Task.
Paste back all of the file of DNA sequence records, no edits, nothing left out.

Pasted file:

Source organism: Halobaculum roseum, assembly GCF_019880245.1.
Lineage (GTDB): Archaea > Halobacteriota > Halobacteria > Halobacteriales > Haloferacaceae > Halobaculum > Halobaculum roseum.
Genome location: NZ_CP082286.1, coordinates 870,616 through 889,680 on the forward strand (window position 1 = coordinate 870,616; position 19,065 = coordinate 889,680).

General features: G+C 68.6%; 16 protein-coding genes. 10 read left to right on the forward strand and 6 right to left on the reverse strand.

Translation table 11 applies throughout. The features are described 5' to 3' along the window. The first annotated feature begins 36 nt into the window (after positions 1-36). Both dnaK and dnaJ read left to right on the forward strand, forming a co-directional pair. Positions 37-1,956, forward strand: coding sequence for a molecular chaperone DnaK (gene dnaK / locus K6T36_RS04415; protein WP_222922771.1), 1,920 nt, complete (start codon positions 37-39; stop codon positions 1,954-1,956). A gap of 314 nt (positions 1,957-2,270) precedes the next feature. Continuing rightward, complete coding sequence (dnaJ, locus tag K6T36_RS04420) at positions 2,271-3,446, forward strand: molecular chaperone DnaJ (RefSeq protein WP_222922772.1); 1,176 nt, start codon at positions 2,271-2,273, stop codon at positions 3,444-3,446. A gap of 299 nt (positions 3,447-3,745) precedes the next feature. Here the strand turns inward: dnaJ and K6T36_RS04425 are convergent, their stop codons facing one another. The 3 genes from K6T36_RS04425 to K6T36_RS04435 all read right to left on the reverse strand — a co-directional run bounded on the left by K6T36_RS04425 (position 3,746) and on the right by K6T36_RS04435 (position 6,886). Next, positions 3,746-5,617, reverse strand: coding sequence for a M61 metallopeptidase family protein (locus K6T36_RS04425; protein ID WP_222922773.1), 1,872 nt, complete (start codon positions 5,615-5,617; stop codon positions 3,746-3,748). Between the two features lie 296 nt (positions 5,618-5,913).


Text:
Source organism: Halobaculum roseum, assembly GCF_019880245.1.
Lineage (GTDB): Archaea > Halobacteriota > Halobacteria > Halobacteriales > Haloferacaceae > Halobaculum > Halobaculum roseum.
Genome location: NZ_CP082286.1, coordinates 870,616 through 889,680 on the forward strand (window position 1 = coordinate 870,616; position 19,065 = coordinate 889,680).

General features: G+C 68.6%; 16 protein-coding genes. 10 read left to right on the forward strand and 6 right to left on the reverse strand.

Translation table 11 applies throughout. The features are described 5' to 3' along the window. The first annotated feature begins 36 nt into the window (after positions 1-36). Both dnaK and dnaJ read left to right on the forward strand, forming a co-directional pair. Positions 37-1,956, forward strand: coding sequence for a molecular chaperone DnaK (gene dnaK / locus K6T36_RS04415; protein WP_222922771.1), 1,920 nt, complete (start codon positions 37-39; stop codon positions 1,954-1,956). A gap of 314 nt (positions 1,957-2,270) precedes the next feature. Continuing rightward, complete coding sequence (dnaJ, locus tag K6T36_RS04420) at positions 2,271-3,446, forward strand: molecular chaperone DnaJ (RefSeq protein WP_222922772.1); 1,176 nt, start codon at positions 2,271-2,273, stop codon at positions 3,444-3,446. A gap of 299 nt (positions 3,447-3,745) precedes the next feature. Here the strand turns inward: dnaJ and K6T36_RS04425 are convergent, their stop codons facing one another. The 3 genes from K6T36_RS04425 to K6T36_RS04435 all read right to left on the reverse strand — a co-directional run bounded on the left by K6T36_RS04425 (position 3,746) and on the right by K6T36_RS04435 (position 6,886). Next, positions 3,746-5,617, reverse strand: coding sequence for a M61 metallopeptidase family protein (locus K6T36_RS04425; protein ID WP_222922773.1), 1,872 nt, complete (start codon positions 5,615-5,617; stop codon positions 3,746-3,748). Between the two features lie 296 nt (positions 5,618-5,913).